Trisha E. O`Hehir, RDH
If you haven`t had patients wanting antibiotics instead of periodontal treatment, you soon will. A study published in the May 1996 issue of "Oral Surgery, Oral Medicine, Oral Pathology" was the subject of a news release by the National Institute of Dental Research (NIDR), which sponsored the project. The NIDR news release ended with these comments, "...antimicrobial treatment is likely to be successful for most people with advanced gum disease for whom surgery is initially recommended. The regimen offers a cost-effective alternative to traditional surgical treatment for periodontal disease."
Based on this conclusion, the general public and newspaper journalists will lump all periodontal treatment into one basket and accuse periodontists and, by association, dental hygienists of taking advantage of them solely for financial gain. The news release convinced at least one journalist that taking an antibiotic was exactly the same as undergoing expensive, painful periodontal therapy.
Following release of the NIDR study, an article appeared in the Washington Post titled, "Antibiotics may allay gum problems. Study suggests most surgery can be avoided." To their credit, a bit was tagged on the end to suggest that periodontists were warning the public against misinterpretation of the study findings. However, these concerns were never mentioned. The newspaper article instead stressed the benefits of oral metronidazole as well as local delivery of antimicrobials.
The journalist pointed out that treatment with metronidazole reduced the need for surgery or extractions by 88 percent. Sounds impressive, doesn`t it? Before we accept a newspaper article as scientific evidence, let`s take a closer look as a consumer and as a dental hygienist.
The newspaper says it`s cheaper
Consumers reading this article will compare traditional treatment - specifically the preliminary scaling and root planing, which as quoted in the article at $1,500 in the Washington, D.C., area - to the idea of simply taking antibiotics for a week or two. It is no surprise that consumers would quickly ask about antibiotics rather than traditional treatment. According to the article, periodontists can be accused of pushing expensive, painful surgery rather than more conservative options, such as antibiotics. Consumers will read this and be assured that rich periodontists are taking advantage of them.
A quote by Dr. Walter J. Loesche, one of the researchers on this study, adds fuel to the fire by stating that periodontists will be unhappy with this study because "...any dentist who knows what he is doing can implement it. Any dentist is licensed to do it." The "it" referred to in the quote is prescribing antibiotics. However, Dr. Loesche is referring to much more than simply dispensing pills, an important point missed by the newspaper journalist.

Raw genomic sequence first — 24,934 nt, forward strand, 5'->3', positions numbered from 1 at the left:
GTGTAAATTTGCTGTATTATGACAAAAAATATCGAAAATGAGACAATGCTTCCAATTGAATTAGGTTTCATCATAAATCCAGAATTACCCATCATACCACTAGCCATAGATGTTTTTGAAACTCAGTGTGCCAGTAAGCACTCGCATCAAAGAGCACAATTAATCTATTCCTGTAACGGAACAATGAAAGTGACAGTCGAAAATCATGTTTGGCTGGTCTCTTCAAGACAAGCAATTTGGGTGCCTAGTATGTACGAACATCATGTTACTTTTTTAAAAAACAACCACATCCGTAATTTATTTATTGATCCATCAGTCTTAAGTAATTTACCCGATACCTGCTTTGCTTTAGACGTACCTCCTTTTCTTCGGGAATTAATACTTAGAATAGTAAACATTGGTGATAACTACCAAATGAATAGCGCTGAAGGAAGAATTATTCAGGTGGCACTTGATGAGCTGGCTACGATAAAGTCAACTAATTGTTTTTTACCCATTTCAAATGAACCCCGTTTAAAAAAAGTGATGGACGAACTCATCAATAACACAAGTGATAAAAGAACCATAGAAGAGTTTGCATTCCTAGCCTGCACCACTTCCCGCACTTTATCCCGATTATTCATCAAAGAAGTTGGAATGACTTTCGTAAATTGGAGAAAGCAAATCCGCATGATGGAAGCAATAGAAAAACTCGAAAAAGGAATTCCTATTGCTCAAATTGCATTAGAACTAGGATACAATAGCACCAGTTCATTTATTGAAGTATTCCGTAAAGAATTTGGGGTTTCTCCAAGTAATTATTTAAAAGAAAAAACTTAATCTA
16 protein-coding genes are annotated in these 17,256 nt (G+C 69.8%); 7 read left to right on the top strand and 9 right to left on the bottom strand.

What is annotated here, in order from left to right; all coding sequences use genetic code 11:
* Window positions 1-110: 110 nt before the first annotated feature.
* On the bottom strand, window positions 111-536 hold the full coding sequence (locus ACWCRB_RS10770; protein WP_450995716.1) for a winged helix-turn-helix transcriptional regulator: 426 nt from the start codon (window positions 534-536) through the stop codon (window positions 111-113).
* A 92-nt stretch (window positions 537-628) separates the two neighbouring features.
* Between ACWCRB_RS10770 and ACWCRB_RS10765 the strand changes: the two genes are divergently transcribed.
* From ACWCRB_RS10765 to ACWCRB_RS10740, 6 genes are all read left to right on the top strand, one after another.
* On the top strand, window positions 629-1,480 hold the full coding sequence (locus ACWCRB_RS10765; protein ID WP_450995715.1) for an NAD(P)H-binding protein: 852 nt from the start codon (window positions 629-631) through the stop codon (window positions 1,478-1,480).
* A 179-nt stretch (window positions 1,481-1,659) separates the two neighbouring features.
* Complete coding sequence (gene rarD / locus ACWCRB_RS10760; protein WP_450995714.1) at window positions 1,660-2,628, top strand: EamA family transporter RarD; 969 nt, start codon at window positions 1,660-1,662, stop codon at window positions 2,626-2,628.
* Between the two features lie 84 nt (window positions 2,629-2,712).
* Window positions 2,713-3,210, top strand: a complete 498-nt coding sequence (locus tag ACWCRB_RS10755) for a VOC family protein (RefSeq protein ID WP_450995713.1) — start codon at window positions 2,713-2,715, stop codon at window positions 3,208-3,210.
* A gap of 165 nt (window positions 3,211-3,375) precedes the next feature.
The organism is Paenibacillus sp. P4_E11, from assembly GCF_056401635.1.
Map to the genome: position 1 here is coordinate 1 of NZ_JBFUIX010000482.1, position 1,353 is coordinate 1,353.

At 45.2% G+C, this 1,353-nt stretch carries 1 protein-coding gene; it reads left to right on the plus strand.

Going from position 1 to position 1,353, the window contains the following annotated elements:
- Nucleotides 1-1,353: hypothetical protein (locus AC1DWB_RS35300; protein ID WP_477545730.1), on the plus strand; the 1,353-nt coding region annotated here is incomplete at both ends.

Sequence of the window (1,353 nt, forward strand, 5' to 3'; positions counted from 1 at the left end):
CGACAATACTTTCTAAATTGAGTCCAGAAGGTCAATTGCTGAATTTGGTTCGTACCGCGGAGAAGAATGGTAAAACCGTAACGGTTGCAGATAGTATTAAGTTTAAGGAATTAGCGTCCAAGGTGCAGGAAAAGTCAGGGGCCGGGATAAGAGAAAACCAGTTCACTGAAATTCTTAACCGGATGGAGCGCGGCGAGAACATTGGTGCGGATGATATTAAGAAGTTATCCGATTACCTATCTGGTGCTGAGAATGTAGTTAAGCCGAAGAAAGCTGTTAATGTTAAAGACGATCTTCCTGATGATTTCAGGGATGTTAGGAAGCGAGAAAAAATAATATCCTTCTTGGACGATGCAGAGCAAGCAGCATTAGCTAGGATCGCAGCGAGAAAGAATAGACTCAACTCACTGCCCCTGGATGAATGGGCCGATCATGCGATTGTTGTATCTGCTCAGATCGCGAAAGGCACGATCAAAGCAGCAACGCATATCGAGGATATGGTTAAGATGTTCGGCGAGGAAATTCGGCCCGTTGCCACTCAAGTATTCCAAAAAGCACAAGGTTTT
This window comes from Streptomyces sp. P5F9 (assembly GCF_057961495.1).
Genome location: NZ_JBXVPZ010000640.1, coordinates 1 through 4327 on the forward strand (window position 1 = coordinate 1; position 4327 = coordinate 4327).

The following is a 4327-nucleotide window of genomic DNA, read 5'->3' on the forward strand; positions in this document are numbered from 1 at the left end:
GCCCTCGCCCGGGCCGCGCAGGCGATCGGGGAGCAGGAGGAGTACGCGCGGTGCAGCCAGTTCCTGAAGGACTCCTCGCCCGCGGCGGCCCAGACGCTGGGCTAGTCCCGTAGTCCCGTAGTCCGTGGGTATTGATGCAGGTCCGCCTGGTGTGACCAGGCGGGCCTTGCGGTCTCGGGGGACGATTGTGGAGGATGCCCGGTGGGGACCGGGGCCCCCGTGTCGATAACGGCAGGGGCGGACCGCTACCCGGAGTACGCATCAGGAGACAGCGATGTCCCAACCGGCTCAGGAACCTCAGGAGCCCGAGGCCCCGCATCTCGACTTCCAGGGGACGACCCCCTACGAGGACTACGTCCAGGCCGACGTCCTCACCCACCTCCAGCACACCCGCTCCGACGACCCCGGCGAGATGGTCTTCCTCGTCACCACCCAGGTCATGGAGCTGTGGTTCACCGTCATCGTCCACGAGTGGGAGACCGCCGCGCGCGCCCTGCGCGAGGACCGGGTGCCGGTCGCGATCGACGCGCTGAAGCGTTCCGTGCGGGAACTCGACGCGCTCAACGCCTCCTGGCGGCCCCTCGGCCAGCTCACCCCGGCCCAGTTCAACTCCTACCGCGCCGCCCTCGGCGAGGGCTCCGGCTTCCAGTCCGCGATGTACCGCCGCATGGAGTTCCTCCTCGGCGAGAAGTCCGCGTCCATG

The newspaper article fails to mention that patients in the study received four to five hours of debridement therapy by either a periodontist or a dental hygienist. Suddenly, the story changes. Unfortunately, the newspaper article only talks about antibiotic therapy, never mentioning debridement as part of the regimen. Three quarters of the way through the article, a single sentence ties debridement into the picture by stating that this new course of antibiotics should be done in conjunction with thorough cleaning above and below the gum. That`s all.
I`m going to ask my hygienist about this
Reading this article as a consumer with periodontal disease, I would be convinced that metronidazole alone could cure my periodontal disease. I would ask for a prescription at my next dental visit. Now it`s your turn as the dental hygienist to answer this request.
Reading the newspaper article as a dental hygienist, my first reaction was, "Who is writing this?" The journalist, for example, states, "...bacteria gather in pockets in the gums, hardening into a substance called plaque that can kill gum tissue and undermine support for the teeth." From that statement, I was sure he didn`t really have a complete understanding of the situation. If he didn`t know the difference between plaque and calculus, what else didn`t he know?
The journalist`s primary source of information was the news release from NIDR. The news release began with this sentence: "Persons with severe periodontal disease may be able to avoid surgery by taking antibiotics, a new study shows."